Government contracts are great opportunities that offer a continuous source of cash flow for small businesses for at least one year at a time. Some government contracts may even go as long as 5 years.
In other words, small enterprises that manage to win a contract for a government project can look forward to a very stable cash flow that might as well open opportunities for further growth within a certain period.
Entrepreneurs should definitely see if there are any open contracts and government finance options for them. These contracts are totally worth the effort in going through the proposal, bidding, and undertaking part.
What are the reasons that justify the otherwise time-consuming process of outbidding other small enterprises for a government contract?
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The Government is Looking to Spend More on Small Business Contracts
The Small Business Administration announced in July this year that the government had increased its spending for small business contracts for the fiscal year 2021 by $13 billion. This translates to $145.7 billion of the federal government’s contracting budget for projects being set aside for small businesses.
This increased budget, however, could potentially continue through 2022 with the recent amendment to the National Defense Authorization Act passed by the House of Representatives in September. The Congress’ version proposed increasing the share of small businesses in the NDAA budget to 25% from 23%. The amendment, however, remains pending before the Senate, which will rule on the amendment on November 29.
Furthermore, President Joe Biden also announced in June this year that his government seeks to increase small businesses‘ share of government contracts to 50% in the next five years.
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The Federal Government Has the Best Credit Score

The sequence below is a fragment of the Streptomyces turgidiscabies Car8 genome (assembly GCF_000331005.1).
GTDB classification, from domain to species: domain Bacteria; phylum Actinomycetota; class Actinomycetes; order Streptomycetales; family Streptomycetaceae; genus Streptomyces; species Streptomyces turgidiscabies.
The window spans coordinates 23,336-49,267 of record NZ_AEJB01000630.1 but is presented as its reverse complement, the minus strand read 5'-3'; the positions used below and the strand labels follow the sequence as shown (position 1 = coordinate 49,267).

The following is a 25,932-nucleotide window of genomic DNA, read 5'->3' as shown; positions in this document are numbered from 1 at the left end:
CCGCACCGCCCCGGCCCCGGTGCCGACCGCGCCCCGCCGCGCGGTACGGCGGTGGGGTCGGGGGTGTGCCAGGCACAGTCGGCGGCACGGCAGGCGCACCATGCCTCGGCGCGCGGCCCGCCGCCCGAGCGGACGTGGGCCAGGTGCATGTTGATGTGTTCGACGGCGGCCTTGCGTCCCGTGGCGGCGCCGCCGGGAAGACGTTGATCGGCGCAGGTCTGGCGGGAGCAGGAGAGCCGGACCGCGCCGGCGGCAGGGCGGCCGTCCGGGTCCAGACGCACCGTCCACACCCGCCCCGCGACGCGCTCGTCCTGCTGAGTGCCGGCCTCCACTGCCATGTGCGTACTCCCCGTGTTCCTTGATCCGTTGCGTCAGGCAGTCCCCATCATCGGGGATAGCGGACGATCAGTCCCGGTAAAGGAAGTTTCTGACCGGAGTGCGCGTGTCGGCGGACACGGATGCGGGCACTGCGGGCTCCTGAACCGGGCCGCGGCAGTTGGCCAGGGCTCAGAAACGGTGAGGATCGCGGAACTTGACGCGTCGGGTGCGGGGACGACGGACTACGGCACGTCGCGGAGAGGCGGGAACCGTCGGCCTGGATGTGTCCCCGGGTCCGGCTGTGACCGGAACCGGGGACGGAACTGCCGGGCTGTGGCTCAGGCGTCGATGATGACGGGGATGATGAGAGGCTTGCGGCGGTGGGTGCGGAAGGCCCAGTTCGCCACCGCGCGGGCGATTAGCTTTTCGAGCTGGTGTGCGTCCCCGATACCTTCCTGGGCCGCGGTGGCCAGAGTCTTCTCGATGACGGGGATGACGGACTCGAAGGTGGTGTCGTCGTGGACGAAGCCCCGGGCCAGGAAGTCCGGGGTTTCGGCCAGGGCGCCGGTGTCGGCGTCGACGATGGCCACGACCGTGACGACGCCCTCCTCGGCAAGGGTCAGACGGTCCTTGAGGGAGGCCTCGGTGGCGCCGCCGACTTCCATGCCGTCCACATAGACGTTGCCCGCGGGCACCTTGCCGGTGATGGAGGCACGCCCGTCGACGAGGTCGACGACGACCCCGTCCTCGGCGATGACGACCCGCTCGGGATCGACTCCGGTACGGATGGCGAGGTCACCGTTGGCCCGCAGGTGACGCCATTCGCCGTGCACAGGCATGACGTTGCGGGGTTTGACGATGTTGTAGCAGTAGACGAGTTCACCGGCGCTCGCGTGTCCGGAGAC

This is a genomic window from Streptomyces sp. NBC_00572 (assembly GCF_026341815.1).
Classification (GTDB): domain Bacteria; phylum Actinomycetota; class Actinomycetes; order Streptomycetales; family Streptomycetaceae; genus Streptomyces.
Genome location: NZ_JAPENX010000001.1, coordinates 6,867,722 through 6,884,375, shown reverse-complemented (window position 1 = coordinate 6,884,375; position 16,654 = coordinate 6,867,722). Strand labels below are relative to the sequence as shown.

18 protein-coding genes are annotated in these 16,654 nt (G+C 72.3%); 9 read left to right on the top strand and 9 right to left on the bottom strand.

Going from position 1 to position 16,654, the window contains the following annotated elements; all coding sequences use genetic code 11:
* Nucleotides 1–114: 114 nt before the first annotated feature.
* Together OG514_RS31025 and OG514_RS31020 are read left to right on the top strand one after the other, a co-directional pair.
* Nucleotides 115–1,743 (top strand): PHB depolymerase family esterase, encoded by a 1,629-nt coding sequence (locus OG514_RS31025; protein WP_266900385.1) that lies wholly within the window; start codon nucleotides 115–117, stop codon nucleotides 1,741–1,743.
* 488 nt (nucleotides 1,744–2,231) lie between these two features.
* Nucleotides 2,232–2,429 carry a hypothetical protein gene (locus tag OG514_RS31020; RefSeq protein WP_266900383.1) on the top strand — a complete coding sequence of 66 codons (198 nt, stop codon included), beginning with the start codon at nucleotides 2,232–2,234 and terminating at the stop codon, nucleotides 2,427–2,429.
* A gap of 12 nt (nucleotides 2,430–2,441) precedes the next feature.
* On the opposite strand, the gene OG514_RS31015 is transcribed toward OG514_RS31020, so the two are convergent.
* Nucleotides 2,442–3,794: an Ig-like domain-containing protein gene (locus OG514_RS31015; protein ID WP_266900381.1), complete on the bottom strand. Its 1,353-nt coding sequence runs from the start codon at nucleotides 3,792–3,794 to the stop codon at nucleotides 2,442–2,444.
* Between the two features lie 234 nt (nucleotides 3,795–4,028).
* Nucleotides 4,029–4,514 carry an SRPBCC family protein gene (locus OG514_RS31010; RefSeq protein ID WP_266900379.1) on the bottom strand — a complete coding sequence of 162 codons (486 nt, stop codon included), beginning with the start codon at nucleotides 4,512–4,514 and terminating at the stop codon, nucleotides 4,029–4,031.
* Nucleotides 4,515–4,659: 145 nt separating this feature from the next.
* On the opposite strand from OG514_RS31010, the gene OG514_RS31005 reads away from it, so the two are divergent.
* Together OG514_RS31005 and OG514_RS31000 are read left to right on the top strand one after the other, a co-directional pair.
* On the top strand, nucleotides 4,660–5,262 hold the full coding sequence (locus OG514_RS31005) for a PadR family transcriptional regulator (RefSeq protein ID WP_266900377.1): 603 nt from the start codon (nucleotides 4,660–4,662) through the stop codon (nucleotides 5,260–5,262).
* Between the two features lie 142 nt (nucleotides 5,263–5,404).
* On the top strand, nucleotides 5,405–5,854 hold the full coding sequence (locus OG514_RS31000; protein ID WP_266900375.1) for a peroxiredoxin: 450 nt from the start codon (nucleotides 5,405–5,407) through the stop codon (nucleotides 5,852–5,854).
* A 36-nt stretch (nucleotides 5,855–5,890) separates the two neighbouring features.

Government contracts require much from contractors and suppliers. Most entrepreneurs get discouraged from bidding because of cash flow concerns. There are, however, a multitude of financing options that can provide the liquidity that they need while they fulfill the terms of their contract with the federal government.
One of these options is purchase order financing. Lenders look at the credit score of the parties making the order, rather than the borrower’s credit rating. In this case, the federal government has a very good credit rating of AAA. In addition, credit rating agency Moody’s expressed last month a renewed confidence in the government’s ability to settle its debt obligations.
Small Businesses Can Diversify Contracts
The federal government has more than one avenue in which entrepreneurs can bid for contracts. The defense industry, for instance, has what agencies call the “Government-wide acquisition contracts” or GWACs. The three largest GWACs are the Alliant, Seaport-e, and the Transformation Twenty-One Total Technology-Next Generation (T4NG) initiatives.
Aside from the federal government, state and local governments also open bidding opportunities for small businesses within their jurisdictions. The point is – small businesses have several openings to consider in various levels of government. They must consider diversifying their contracts if they want to strengthen their cash flows further.
The Government Pays in Lucrative Terms, and On Time
The government sticks to its contractual obligations, which means timely payments for the small business contractor. The duration of the payments depends on the industry. Construction companies generally receive their payments as fast as 10 days. In most cases, however, small enterprises receive their first payments from their government contract within at least 30 days.
If the government does not pay on time, regulations state that the agency must pay the contractor interest on top of the agreed contractual terms. The current interest rate for late payments is 1.125%. This rate is good from July 1 until December 31 of this year but could change next year.
Tips When Considering Bidding for Government Contracts
There’s no doubt about the amount of money up for grabs in government contracts. It’s natural for business people to want to jump at the first opportunity they could see within the government. However, some factors need to be considered. These include:
- The products and services that the business offers
- The actual profit margin of the contract, which can be calculated with the help of a procurement center representative.
- The lowest amount the business can afford to bid, considering employee benefits and salaries
- Availability of financing options for your niche market
Once these factors have been deliberated and decided on, the process of looking for contracts and bidding for the award begins. It’s quite a lengthy process that involves consultations, actual bidding, and the presentation of proposals.
Every entrepreneur that seeks to participate in government contracts must also consider investing in not just money but time as well.